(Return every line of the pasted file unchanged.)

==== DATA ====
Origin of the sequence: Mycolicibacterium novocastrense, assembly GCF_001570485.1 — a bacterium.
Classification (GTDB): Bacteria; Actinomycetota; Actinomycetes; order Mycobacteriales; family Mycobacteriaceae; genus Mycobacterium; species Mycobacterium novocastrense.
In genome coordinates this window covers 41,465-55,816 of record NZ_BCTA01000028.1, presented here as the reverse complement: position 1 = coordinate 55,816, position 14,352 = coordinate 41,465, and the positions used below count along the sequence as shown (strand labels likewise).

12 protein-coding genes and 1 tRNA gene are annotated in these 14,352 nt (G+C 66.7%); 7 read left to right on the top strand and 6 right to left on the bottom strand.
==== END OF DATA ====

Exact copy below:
Origin of the sequence: Mycolicibacterium novocastrense, assembly GCF_001570485.1 — a bacterium.
Classification (GTDB): Bacteria; Actinomycetota; Actinomycetes; order Mycobacteriales; family Mycobacteriaceae; genus Mycobacterium; species Mycobacterium novocastrense.
In genome coordinates this window covers 41,465-55,816 of record NZ_BCTA01000028.1, presented here as the reverse complement: position 1 = coordinate 55,816, position 14,352 = coordinate 41,465, and the positions used below count along the sequence as shown (strand labels likewise).

12 protein-coding genes and 1 tRNA gene are annotated in these 14,352 nt (G+C 66.7%); 7 read left to right on the top strand and 6 right to left on the bottom strand.